From what I saw, if people weren't part of online forum culture related to D&D, they really enjoyed 3e and it played and ran vastly better than 1e or 2e. The problems came from people who read forum stuff and saw min-max/charop stuff on forums and wanted to do it in real life, or heard ideas like "you must do X to play a Y" etc, or how things that never happened at their table became things they'd complain about because they heard they were happening.
 


Lyxen

Great Old One
Internet Forum culture was the weak point of D&D 3e.

It was indeed, but it would not have been as bad with 4e (and I don't think it was), because 4e was very much controlled in reaction to the wild explosion of 3e.

3e is a very well written, very well balanced game. . .

If you play with only the core books, maybe, just maybe, but I am not sure that anyone actually did that. What I can tell you is that my Sor 6 / WiM 10 / Arm 5 was absolutely untouchable and extremely efficient (and fun to play), but that was at the expense of almost of every other characters who were not full casters. Caster Balance was really lousy, especially at level 10+.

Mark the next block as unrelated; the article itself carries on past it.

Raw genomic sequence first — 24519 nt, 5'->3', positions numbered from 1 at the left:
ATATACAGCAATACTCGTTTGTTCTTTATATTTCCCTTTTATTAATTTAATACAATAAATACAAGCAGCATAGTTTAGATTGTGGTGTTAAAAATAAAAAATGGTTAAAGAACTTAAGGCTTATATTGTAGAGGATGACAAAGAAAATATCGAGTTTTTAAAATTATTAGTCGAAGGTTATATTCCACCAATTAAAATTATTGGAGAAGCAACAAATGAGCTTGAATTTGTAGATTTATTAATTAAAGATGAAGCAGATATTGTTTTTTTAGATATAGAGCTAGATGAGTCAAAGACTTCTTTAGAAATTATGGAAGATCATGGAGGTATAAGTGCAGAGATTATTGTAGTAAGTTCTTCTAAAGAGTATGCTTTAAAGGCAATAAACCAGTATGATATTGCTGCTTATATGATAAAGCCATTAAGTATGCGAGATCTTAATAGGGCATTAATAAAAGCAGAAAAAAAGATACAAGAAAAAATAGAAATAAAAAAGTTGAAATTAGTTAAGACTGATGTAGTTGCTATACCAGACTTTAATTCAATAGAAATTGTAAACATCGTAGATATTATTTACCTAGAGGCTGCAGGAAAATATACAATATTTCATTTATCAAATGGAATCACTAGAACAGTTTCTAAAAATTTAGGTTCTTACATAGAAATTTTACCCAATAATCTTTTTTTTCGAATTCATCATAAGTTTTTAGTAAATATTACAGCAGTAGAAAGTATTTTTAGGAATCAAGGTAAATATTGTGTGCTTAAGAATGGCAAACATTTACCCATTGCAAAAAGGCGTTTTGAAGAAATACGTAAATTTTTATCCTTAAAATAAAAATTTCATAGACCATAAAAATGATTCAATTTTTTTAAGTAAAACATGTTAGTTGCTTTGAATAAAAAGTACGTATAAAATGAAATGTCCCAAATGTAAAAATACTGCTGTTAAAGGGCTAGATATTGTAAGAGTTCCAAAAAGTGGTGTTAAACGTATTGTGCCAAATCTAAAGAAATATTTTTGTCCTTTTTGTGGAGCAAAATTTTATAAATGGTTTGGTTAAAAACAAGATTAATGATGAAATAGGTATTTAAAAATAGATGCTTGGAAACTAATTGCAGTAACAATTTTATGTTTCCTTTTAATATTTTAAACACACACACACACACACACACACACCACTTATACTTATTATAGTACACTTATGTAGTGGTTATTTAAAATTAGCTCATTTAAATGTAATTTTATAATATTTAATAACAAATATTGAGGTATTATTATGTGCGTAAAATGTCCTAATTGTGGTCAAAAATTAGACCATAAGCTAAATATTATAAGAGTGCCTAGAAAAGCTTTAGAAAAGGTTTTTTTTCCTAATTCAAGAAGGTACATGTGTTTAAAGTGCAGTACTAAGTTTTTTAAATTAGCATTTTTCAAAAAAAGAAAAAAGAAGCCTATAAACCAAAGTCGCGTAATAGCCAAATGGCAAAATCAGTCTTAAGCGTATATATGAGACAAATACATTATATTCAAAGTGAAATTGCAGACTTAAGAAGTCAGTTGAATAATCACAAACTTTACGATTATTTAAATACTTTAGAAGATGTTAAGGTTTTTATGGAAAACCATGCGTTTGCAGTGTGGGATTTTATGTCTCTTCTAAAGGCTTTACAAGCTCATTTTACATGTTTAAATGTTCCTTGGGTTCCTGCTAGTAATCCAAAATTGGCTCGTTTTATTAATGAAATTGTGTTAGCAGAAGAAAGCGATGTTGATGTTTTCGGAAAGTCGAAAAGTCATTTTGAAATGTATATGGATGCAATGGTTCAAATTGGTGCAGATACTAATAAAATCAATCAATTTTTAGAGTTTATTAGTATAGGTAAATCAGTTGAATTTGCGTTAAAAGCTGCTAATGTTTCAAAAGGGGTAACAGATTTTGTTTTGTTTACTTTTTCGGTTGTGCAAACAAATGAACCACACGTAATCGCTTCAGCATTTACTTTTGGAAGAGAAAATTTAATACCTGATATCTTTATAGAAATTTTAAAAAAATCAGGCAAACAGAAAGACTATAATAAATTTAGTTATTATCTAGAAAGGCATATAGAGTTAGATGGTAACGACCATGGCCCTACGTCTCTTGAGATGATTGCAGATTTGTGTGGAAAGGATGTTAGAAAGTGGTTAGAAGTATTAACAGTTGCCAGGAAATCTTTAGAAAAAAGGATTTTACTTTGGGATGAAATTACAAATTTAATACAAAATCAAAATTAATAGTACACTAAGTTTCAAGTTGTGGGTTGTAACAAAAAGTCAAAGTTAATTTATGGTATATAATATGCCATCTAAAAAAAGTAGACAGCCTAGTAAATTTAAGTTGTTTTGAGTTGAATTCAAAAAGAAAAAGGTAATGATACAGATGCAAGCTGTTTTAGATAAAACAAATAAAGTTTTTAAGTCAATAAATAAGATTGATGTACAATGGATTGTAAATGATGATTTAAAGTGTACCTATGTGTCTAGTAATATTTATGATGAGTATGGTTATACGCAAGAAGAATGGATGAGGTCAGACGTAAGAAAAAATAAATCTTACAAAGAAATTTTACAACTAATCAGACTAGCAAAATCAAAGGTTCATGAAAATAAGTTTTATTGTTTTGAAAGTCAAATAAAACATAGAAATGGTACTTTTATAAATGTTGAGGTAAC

This is why they hit the casters so much in 4e that they were not casters anymore, and tried something different with 5e which is actually not too bad, not perfect, but manageable at least, especially with Concentration, Limited High Leve Slots and Attunement.
 

Voadam

Legend
Yeah but level dipping was hard in 3.0 because if your classes weren’t within two levels of each other you suffered experience penalties and you got hit with hard power curve issues around 8th level anyway without a good prestige class to compensate for the loss on both classes. If you were a monk or Paladin and took another class, RAI, you couldn’t take levels in monk or Paladin again.